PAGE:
Malaysians are among Leading Wastrels of Water, Energy Minister Warns
Malaysians waste water at ever-increasing rates. Photo Credit: Construction Week Online
Water often seems like an unlimited resource in a geographically and topographically blessed country like Malaysia. Yet most citizens treat the precious liquid as if there was no tomorrow – so much so that Malaysians use more water than people in most developed nations, Energy, Green Technology and Water Minister Dr. Maximus Ongkili has warned.
Just how much water do Malaysians use up daily? Way too much. And the minister has figures to prove it. He said the country’s residents consume an average of 300 liters of water a day, almost twice the UN-recommended standard of 165 liters per day. That number is also much higher than the previously oft-cited estimates of 212 liters and 250 liters per day. Meanwhile, over a billion people around the world continue to languish without access to clean water. That is hardly the fault of Malaysians, true, but their plight should help throw wasteful domestic water consumption habits further into sharp relief.
“In the span of one year, the extra water we use is about 50,000 liters per person,” the minister said. “Without hesitation I can say this is a form of wastage and does not fulfill the government’s desire for its citizens to lead a green lifestyle.” He called on Malaysians to use the country’s resources, however abundant they may seem, much more responsibly.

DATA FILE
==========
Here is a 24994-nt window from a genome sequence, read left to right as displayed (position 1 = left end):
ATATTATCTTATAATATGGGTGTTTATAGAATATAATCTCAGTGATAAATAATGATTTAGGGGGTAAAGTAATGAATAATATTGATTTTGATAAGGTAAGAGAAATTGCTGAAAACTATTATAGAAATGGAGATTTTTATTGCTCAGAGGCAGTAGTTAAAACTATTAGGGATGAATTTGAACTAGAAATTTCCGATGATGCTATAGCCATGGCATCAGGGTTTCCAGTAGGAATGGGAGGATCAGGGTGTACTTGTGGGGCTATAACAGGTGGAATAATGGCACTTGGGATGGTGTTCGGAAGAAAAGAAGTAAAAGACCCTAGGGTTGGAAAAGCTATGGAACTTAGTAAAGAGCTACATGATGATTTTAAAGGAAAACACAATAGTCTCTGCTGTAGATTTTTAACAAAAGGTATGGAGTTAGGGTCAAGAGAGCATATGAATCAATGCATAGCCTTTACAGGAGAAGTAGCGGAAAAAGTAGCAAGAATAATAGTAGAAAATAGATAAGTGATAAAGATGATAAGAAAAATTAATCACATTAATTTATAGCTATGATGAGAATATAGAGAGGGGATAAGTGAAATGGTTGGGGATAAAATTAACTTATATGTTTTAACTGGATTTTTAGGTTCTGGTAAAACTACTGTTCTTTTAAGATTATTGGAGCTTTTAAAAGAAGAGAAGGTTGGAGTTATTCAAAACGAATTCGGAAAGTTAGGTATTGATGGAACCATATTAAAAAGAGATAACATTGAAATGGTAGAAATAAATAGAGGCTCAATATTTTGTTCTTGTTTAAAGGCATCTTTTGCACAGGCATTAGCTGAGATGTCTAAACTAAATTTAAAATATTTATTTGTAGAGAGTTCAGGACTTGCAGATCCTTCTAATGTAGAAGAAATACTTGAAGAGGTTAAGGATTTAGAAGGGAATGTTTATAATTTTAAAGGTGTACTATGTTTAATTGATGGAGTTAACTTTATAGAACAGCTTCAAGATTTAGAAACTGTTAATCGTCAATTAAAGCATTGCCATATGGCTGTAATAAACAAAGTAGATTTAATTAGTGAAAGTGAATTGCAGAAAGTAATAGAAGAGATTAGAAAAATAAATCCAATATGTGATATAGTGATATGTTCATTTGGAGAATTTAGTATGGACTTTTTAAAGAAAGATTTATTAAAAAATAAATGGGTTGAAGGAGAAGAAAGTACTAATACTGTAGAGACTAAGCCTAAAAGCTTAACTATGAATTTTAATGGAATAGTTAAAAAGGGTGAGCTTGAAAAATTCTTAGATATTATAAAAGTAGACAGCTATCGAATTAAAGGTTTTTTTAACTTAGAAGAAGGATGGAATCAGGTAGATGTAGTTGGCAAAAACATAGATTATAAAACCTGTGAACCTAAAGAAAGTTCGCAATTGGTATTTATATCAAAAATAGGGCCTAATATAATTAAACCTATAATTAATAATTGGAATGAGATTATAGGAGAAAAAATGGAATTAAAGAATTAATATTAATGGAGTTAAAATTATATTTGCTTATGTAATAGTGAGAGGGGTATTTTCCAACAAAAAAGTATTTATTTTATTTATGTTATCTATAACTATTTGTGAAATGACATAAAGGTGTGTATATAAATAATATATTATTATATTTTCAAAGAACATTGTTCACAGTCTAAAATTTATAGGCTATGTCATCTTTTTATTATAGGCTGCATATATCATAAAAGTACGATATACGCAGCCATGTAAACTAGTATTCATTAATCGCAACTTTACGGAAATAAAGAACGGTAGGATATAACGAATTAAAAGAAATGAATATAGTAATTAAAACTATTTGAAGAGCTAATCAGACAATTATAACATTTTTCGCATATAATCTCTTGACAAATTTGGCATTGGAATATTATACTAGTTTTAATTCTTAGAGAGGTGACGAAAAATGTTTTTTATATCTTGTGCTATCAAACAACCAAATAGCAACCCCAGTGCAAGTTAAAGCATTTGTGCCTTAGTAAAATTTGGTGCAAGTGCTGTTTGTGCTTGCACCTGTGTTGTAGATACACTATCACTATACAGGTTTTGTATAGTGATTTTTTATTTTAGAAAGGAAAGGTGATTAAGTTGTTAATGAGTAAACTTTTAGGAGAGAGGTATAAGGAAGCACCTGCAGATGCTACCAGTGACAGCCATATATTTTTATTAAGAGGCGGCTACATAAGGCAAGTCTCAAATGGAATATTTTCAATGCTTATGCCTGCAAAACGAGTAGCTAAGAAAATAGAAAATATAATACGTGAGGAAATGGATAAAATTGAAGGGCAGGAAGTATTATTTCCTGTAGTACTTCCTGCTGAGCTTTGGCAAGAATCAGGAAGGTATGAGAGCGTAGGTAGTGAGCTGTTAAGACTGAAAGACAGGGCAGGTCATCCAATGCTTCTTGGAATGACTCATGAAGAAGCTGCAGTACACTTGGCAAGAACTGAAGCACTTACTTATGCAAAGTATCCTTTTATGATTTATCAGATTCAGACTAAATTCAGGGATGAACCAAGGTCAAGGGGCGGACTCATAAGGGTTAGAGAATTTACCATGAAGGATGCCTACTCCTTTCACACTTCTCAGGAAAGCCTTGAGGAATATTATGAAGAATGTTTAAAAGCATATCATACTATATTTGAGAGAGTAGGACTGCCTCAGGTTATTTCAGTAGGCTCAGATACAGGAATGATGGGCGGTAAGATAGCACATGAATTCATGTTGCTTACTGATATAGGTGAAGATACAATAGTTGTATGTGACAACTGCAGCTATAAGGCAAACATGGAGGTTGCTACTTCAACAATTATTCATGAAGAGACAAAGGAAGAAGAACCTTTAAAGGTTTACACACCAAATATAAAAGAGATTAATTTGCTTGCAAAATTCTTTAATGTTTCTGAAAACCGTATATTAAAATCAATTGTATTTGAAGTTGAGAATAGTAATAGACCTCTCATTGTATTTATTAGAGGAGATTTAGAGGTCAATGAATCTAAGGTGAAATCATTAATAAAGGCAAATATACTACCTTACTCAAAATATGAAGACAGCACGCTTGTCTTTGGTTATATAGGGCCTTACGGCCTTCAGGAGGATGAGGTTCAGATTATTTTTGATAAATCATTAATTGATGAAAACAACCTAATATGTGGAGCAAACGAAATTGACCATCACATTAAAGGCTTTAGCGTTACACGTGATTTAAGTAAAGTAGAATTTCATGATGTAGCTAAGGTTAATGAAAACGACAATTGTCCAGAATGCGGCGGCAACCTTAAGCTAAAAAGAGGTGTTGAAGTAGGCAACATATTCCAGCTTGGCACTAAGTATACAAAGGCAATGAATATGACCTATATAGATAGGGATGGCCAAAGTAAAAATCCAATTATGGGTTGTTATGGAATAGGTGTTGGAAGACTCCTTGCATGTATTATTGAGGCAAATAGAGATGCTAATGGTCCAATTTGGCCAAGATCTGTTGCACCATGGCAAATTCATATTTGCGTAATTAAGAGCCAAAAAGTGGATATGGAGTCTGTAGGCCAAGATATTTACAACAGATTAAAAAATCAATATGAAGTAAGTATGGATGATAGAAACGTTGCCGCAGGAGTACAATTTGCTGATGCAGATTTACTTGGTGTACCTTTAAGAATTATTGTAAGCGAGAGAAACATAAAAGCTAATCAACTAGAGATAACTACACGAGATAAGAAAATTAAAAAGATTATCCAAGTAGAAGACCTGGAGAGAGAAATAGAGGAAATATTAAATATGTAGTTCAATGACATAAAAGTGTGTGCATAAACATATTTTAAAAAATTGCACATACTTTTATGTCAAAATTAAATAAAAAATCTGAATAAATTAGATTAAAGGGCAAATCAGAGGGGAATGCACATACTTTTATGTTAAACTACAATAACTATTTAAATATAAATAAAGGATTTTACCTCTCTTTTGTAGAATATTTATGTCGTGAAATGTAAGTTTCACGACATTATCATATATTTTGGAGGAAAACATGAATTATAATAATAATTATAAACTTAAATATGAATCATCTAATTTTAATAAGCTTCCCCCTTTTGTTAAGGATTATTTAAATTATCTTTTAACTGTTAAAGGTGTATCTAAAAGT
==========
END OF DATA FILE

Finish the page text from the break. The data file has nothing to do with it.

That Malaysians use excessive amounts of clean water is nothing new, of course. For years experts have been warning that the country’s per capita water consumption rates were well above those of the neighboring nations of Singapore, Indonesia and Thailand. Some officials have been sounding the alarm bells, saying that unless Malaysians begin to use water more responsibly, the country may start to experience more frequent water shortages.
The problem, it seems, is twofold. To many Malaysians, water may seem like a substance that is literally everywhere – around the edges of the country in the seas, overhead in monsoon clouds, underfoot in natural subterranean reservoirs – and thus hardly needs saving. Secondly, water may be construed as a resource that belongs to anyone free for the taking, a notion that might cause citizens to avoid taking individual responsibility for the state of the nation’s clean water sources. Both assumptions are incorrect. In fact, as the country’s population have increased manifold and its economy has grown in tandem over the past decades, what were once seemingly boundless and untapped water sources have become increasingly stressed from overuse. It’s high time Malaysians took heed and started acting accordingly.